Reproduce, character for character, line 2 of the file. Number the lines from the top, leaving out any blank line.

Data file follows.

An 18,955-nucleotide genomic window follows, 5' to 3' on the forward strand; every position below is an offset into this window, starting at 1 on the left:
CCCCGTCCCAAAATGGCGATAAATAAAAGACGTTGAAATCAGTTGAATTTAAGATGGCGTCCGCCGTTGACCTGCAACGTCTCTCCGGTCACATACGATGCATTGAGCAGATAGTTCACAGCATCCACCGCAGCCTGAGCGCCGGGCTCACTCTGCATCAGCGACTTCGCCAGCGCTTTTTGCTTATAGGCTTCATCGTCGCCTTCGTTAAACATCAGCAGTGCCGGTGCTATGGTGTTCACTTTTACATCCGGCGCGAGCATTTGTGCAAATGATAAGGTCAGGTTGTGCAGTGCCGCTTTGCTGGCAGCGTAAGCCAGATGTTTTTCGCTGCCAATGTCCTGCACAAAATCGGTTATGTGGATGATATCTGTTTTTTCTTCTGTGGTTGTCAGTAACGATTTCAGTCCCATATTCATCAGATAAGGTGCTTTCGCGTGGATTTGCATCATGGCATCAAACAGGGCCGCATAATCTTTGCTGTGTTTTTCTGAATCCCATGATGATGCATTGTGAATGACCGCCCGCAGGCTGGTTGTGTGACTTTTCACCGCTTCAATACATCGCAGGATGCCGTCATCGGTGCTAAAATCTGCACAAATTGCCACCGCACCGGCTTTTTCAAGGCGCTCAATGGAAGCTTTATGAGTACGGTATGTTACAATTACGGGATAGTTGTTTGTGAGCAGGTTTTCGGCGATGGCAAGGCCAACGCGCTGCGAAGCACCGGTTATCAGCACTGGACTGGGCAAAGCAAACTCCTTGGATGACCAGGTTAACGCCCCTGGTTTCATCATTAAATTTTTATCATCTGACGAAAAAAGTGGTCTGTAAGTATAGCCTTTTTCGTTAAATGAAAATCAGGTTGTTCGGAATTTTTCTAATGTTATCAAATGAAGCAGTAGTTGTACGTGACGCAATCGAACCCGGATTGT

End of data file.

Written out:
CCCCGTCCCAAAATGGCGATAAATAAAAGACGTTGAAATCAGTTGAATTTAAGATGGCGTCCGCCGTTGACCTGCAACGTCTCTCCGGTCACATACGATGCATTGAGCAGATAGTTCACAGCATCCACCGCAGCCTGAGCGCCGGGCTCACTCTGCATCAGCGACTTCGCCAGCGCTTTTTGCTTATAGGCTTCATCGTCGCCTTCGTTAAACATCAGCAGTGCCGGTGCTATGGTGTTCACTTTTACATCCGGCGCGAGCATTTGTGCAAATGATAAGGTCAGGTTGTGCAGTGCCGCTTTGCTGGCAGCGTAAGCCAGATGTTTTTCGCTGCCAATGTCCTGCACAAAATCGGTTATGTGGATGATATCTGTTTTTTCTTCTGTGGTTGTCAGTAACGATTTCAGTCCCATATTCATCAGATAAGGTGCTTTCGCGTGGATTTGCATCATGGCATCAAACAGGGCCGCATAATCTTTGCTGTGTTTTTCTGAATCCCATGATGATGCATTGTGAATGACCGCCCGCAGGCTGGTTGTGTGACTTTTCACCGCTTCAATACATCGCAGGATGCCGTCATCGGTGCTAAAATCTGCACAAATTGCCACCGCACCGGCTTTTTCAAGGCGCTCAATGGAAGCTTTATGAGTACGGTATGTTACAATTACGGGATAGTTGTTTGTGAGCAGGTTTTCGGCGATGGCAAGGCCAACGCGCTGCGAAGCACCGGTTATCAGCACTGGACTGGGCAAAGCAAACTCCTTGGATGACCAGGTTAACGCCCCTGGTTTCATCATTAAATTTTTATCATCTGACGAAAAAAGTGGTCTGTAAGTATAGCCTTTTTCGTTAAATGAAAATCAGGTTGTTCGGAATTTTTCTAATGTTATCAAATGAAGCAGTAGTTGTACGTGACGCAATCGAACCCGGATTGT